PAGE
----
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Bravo Min. Jennex! HRM, smarten up and save our Neighbourhoods!

 
By Dawn Sloane
 
The problem with the school review is that in HRM’s case it is killing established communities by forcing children to go to schools outside of their neighbourhoods which then cause the deterioration of walkable sustainable communities/ neighbourhoods. As the typical amenities are closed down or relocated, neighbourhoods lose their uniqueness, pride, and functionality. Families move and communities deteriorate, crime become rampant, and other businesses and or amenities move.
 
Communities suffer when the wrong choices are made with respect to the closing of community amenities. Children no longer walk to school= obesity. Eyes on the street= the feeling of being in an unsafe environment = crime. The more people move out of the established neighbourhoods the more it costs us all in taxes (to pay for the relocation of amenities and the price of new infrastructure such as sewer and water).
 
Our water bills are going up because of this “shift”, deferred maintenance to our infrastructure is occurring which means we are going to see an increase to water bills (as stated on the news last night) that will not even come close to the $$$$ required to keep the system to a optimum working conditions.
We need to plan properly. HRM has allowed for leapfrog development ( spot development outside of the serviced area which requires the basic services – police, fire, snow removal etc) which has made our growth uncontrollable. HRM by Design tried to remedy this but Council was weak and didn’t take the really necessary steps to curb the leapfrogging.
 
Moreover, if the correct housing developments and affordable ( a sliding scale affordable housing) was enacted, people could live within the serviceable area which would decrease the infrastructure costs, allow for the existing amenities to be utilized to their capacity ( money saving) and allow for the local businesses to thrive as the population would use the local shops in a walkable community scenario.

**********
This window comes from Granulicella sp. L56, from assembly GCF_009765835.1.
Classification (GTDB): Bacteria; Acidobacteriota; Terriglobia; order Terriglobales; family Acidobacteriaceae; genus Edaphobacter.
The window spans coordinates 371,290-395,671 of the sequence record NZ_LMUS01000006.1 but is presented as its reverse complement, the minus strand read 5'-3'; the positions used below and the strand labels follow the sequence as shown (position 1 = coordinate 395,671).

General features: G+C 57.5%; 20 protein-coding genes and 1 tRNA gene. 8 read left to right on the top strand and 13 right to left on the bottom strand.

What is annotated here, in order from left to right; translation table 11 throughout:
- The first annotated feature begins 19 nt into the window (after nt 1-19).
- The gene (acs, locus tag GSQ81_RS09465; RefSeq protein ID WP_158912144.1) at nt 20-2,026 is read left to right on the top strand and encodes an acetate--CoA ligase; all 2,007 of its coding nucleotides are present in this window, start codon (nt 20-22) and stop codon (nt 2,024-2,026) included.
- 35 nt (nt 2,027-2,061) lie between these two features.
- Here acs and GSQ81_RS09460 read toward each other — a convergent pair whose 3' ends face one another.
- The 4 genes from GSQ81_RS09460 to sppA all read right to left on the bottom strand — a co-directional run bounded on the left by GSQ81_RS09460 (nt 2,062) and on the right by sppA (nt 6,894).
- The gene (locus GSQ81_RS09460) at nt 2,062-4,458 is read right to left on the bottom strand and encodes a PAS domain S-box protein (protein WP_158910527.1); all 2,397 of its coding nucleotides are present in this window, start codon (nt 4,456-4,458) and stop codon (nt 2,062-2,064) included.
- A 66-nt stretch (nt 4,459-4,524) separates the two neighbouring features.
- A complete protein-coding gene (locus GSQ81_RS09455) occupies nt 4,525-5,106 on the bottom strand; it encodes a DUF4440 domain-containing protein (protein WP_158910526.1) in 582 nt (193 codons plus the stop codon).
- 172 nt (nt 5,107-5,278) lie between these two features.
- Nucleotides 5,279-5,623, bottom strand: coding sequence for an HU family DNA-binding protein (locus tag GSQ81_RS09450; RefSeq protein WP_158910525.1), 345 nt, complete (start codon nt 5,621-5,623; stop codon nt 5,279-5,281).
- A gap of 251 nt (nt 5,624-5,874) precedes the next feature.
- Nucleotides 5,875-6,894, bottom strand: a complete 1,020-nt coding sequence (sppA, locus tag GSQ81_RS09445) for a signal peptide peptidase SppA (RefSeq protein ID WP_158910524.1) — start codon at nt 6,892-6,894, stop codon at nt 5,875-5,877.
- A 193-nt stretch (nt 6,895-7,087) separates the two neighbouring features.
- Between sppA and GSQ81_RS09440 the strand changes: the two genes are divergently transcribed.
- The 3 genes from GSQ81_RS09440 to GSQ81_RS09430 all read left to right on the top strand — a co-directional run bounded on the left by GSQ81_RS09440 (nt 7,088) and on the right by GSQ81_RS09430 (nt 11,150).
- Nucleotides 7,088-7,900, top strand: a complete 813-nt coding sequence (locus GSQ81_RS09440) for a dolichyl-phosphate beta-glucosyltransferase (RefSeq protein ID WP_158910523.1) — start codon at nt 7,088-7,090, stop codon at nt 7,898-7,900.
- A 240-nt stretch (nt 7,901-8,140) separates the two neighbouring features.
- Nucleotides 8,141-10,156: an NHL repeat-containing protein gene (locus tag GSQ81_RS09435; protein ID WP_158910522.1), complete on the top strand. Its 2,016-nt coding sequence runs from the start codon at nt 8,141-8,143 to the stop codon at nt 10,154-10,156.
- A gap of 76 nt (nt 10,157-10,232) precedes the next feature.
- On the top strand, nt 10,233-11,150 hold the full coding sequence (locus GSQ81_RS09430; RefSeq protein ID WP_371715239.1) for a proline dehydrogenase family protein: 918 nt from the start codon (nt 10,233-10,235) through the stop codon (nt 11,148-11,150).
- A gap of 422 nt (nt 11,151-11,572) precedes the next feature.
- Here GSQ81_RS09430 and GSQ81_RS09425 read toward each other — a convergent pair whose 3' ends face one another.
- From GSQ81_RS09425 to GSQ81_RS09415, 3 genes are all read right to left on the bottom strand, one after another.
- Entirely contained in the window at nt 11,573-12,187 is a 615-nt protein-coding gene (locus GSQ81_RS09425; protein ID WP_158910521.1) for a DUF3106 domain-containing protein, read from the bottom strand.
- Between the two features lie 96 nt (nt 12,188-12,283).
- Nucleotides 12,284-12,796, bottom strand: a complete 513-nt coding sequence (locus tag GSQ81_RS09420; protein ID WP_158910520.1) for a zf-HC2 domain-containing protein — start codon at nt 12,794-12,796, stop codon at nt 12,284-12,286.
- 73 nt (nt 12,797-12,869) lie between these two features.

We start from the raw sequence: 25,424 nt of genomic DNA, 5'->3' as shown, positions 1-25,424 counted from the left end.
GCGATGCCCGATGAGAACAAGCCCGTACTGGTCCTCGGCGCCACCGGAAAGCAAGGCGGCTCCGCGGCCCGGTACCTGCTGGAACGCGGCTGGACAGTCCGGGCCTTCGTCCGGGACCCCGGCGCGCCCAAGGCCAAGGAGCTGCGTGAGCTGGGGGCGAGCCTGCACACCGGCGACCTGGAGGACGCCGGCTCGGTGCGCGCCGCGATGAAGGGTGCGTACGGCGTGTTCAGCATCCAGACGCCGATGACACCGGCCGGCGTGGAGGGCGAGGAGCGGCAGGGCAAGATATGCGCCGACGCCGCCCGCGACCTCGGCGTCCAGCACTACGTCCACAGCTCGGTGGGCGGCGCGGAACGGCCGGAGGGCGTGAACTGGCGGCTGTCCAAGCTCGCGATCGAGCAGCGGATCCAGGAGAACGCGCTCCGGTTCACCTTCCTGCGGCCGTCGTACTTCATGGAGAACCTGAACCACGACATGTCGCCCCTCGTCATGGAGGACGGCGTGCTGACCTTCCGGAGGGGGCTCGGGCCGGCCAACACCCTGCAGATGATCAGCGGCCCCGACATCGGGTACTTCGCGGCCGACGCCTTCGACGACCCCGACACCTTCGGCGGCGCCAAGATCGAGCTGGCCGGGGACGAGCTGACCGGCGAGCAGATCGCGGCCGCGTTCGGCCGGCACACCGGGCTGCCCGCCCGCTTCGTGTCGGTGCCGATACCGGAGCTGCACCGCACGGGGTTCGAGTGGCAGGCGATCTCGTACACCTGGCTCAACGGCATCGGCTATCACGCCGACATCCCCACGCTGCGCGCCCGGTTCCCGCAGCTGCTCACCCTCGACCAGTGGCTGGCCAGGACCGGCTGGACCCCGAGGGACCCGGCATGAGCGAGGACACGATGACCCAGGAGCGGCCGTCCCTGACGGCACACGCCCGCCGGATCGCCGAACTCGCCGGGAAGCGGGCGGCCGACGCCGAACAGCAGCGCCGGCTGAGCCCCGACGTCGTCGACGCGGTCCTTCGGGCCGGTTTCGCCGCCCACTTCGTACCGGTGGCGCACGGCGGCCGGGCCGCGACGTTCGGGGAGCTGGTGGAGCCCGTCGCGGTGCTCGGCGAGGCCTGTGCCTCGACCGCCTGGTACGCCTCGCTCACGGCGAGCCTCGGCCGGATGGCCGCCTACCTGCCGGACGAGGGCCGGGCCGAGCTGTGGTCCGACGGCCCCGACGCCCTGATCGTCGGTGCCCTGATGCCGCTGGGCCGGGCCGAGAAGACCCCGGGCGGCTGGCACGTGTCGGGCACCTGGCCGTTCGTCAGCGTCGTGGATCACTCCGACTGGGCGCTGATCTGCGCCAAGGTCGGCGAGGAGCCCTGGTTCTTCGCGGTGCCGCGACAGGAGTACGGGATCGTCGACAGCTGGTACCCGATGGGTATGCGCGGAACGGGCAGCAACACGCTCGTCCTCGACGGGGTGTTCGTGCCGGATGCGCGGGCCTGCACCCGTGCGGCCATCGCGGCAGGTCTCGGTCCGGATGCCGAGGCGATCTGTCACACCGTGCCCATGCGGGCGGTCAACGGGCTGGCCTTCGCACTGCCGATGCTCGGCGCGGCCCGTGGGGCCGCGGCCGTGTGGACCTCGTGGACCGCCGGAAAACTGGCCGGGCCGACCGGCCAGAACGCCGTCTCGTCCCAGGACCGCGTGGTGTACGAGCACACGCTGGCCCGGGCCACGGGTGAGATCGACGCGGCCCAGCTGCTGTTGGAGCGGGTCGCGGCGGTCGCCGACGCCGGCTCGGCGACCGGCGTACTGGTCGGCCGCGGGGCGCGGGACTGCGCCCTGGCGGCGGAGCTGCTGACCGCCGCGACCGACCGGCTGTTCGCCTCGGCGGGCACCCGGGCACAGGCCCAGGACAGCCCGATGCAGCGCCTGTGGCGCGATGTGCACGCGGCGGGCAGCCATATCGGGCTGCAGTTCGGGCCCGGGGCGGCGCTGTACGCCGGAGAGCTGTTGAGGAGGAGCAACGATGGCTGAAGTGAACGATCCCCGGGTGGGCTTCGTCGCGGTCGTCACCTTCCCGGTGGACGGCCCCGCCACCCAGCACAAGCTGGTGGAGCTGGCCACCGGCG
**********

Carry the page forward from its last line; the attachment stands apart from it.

The other issue is the amount of money HRM gives to the developers to build the services HRM will take over after the development is concluded – otherwise known as capital cost contributions. HRM needs to revise this policy and adopt the policies Harry Kitchen and Enid Slack proposed to HRM which stated that Developers need to start adding a % of the infrastructure cost to each house built outside of the serviced area. We as existing taxpayers should not be subsiding new growth that perpetuates the closure of schools, decline of neighbourhoods, and the loss of community.
 
HRM Council needs to learn the word NO and to revise the planning documents so we can rebuild our urban environment so we aren’t wasting money on services that are too spread out to provide at a reasonable rate.

It’s really just common sense. You cannot expect an elastic to stretch beyond its capacity and not break. Our elastic (HRM coffers) is starting to fray and deteriorate. The breaking point is nigh! Look at all the money being spent on transit and new overpasses, while our older areas are not being maintained properly.

 Are people using transit?  No.  Only a certain sector, yet HRM build overpasses, underpasses to aid the pressure of new development. Are people using transit? No. Only a certain sector, yet HRM builds overpasses, underpasses to aid the pressure of new development and the almighty vehicle… typically one person vehicles. Planning our region and using the fund for infrastructure properly should be the catalyst to change, but I fear there are too many fingers in the pot.
 
If the greater good is not seen as the objective, then we will continue to spiral out of control…  taxes, infrastructure costs ( for maintenance and for new) will increase and this wonderful place will drive people to other municipalities that are more affordable.

 

About Dawn Sloane

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The views and opinions expressed in this content are those of the author and do not necessarily reflect those of haligonia.ca.

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